Arcades are places of family fun and nostalgia. Bright lights, loud sound effects, high scores, and a hum of energy. While the arcades themselves are rarely scary, there have been quite a few popular, and very fun horror-themed arcade games and pinball machines throughout the decades.
In celebration of Halloween, we thought it would be fun to look back at some of the most classic and fun horror games and pinball machines to hit arcades.
The House of The Dead - Sega (1996)
As far as horror-themed arcade games go, Sega’s The House of The Dead was, and still is, a classic. The House of The Dead was a cultural watershed moment across the globe. It helped to kick-off the zombie renaissance that started in the 1990s and continues to thrive today.
A classic in the light gun shooter genre, The House of The Dead combines dark, foreboding visuals with fast-paced rail shooter action. Players must shoot their way through zombie-like monsters across a modern Victorian Europe town, all in the pursuit of the maniacal Dr. Roy Curien – a geneticist obsessed with eternal life.
With tight action, adrenaline pumping pacing, and plenty of monsters, The House of The Dead is undoubtedly among the best of arcade horror games. Check out the video below to watch gameplay from The House of The Dead 2!
The Addams Family - Bally (1992)
While it might not be quite as frightening as many of the other games on this list, The Addams Family is a classic of pinball. Manufactured by WMS Industries and released under the Bally name in 1992, The Addams Family is the top selling pinball machine of all-time, with over 20,000 units sold.
Full of gameplay references to the classic film, The Addams Family is highly regarded by pinball fans and arcade goers for its balance of fun and complexity. The playfield offers a variety of shots for players to attempt, some of which are simple and straightforward, and others that take time to master. For this reason, it’s still one of the most widely popular pinball machines over 25 years after its release! Check out some gameplay from an M&P Amusement restored Gold edition of The Addams Family below!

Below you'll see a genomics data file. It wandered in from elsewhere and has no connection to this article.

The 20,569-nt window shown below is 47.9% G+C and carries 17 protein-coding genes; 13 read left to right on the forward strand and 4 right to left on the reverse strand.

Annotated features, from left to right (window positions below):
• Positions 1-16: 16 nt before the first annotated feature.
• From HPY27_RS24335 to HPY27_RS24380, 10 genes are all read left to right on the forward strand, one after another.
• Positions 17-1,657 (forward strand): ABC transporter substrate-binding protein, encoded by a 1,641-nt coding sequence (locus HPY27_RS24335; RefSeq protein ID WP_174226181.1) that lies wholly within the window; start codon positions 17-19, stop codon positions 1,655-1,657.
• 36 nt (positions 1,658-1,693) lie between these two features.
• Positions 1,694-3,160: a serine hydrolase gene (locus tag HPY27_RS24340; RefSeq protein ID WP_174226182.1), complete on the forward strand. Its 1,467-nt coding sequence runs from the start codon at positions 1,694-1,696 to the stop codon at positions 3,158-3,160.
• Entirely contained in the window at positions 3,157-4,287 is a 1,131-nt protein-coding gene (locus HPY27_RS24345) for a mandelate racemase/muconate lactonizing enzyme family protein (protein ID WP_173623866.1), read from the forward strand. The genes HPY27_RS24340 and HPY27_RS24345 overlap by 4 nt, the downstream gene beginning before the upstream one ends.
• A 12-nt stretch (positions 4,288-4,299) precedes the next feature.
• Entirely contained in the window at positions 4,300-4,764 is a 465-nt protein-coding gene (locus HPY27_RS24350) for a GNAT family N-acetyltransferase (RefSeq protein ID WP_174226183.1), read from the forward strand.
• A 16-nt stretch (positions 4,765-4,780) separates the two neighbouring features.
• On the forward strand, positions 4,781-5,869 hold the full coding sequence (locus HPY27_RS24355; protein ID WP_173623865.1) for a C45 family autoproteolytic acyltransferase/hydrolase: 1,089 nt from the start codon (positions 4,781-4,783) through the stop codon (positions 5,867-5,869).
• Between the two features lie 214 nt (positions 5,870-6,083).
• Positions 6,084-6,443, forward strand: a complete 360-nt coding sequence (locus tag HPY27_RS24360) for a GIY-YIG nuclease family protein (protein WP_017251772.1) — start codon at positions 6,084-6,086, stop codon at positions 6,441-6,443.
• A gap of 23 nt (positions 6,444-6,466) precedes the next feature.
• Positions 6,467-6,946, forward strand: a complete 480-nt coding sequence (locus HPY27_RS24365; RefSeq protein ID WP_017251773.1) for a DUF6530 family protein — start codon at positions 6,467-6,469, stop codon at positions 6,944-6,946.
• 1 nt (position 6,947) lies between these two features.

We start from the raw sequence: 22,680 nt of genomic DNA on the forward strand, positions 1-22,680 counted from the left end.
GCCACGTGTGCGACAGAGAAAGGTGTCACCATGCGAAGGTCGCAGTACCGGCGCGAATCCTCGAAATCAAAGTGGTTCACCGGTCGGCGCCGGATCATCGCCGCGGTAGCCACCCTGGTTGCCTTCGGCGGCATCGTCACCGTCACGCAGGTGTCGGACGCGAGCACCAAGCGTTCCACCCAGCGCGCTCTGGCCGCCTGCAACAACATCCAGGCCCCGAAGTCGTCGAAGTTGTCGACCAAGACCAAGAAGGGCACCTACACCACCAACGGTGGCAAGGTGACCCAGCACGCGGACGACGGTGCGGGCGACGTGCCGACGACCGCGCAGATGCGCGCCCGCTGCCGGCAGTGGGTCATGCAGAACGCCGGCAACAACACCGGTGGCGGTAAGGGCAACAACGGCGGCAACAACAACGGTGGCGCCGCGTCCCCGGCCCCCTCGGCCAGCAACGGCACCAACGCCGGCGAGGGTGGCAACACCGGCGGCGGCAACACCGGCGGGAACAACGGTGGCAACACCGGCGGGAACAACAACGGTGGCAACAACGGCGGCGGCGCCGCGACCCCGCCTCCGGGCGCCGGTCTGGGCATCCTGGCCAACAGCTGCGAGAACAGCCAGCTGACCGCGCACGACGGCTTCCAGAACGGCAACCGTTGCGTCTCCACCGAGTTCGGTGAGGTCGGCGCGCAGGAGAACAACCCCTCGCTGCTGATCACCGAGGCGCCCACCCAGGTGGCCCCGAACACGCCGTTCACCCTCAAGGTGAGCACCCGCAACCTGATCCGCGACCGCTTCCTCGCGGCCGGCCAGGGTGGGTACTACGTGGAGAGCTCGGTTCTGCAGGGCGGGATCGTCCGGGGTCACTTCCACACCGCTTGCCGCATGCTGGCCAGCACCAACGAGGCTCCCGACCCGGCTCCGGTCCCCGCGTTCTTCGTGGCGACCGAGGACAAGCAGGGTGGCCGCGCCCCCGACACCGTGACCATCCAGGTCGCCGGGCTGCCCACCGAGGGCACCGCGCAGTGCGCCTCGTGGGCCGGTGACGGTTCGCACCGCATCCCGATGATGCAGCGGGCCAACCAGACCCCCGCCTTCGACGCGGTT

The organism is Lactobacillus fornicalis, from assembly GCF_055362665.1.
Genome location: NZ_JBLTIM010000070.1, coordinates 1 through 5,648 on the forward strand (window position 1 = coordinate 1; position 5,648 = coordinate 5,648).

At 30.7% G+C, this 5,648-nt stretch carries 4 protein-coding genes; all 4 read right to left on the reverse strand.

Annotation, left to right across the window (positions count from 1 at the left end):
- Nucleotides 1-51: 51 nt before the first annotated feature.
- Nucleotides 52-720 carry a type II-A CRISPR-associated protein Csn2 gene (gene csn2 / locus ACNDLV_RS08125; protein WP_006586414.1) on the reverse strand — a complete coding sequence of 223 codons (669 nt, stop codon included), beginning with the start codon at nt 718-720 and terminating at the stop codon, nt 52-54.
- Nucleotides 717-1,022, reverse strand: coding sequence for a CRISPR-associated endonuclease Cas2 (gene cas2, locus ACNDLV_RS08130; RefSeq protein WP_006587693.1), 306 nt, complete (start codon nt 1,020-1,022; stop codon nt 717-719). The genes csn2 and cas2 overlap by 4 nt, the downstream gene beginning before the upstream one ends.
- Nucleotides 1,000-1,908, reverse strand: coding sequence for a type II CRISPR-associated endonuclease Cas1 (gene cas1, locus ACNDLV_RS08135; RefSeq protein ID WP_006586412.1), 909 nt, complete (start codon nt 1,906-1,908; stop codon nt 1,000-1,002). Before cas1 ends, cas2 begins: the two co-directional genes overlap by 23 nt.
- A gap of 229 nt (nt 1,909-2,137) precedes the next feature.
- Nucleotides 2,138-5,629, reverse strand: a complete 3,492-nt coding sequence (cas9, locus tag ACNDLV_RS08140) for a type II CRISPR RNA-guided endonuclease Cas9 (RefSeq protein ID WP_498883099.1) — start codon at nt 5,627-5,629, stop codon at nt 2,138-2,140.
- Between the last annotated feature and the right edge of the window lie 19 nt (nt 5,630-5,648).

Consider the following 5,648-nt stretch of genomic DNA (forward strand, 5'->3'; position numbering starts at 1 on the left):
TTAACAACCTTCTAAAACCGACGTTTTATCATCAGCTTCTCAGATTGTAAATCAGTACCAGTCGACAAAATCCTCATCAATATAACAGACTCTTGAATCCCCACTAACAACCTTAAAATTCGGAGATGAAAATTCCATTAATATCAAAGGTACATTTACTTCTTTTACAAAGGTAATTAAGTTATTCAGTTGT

Splatterhouse - Namco (1988)
Namco had a number of arcade hits in the 1980s, including the timeless Pac-Man. With a number of colorful, fun characters and game franchises, Namco wasn't known for producing arcade games with violence or dark themes. That changed in 1988 with the release of Splatterhouse.
Splatterhouse is a side-scrolling beat ‘em up. Similar to contemporaries, like Double Dragon, players moved from level to level while defeating enemies. What made Splatterhouse different, however, was its gratuitous levels of violence and gore.
Players control Rick, a college student who has been resurrected by the Terror Mask after his gruesome death. Transformed into a hulking monster, inspired by slasher film staples like Jason Vorhees, Rick must battle his way through West Mansion in order to save his trapped girlfriend, Jennifer.
Rare for arcade games of the time, Splatterhouse gives players the opportunity to eviscerate hordes of undead foes, using punches, kicks, and an array of weapons. Filled with grotesque monsters and visceral, gory combat, Splatterhouse is a frightening, although still incredibly fun arcade gaming experience!
Twilight Zone - Bally (1993)
Another Bally pinball machine based on an unusual IP, Twilight Zone was released in 1993. While Bally’s Twilight Zone pinball machine isn’t a frightening experience, it still taps into the bizarre mythos of the series. As such it features a large number of odd features.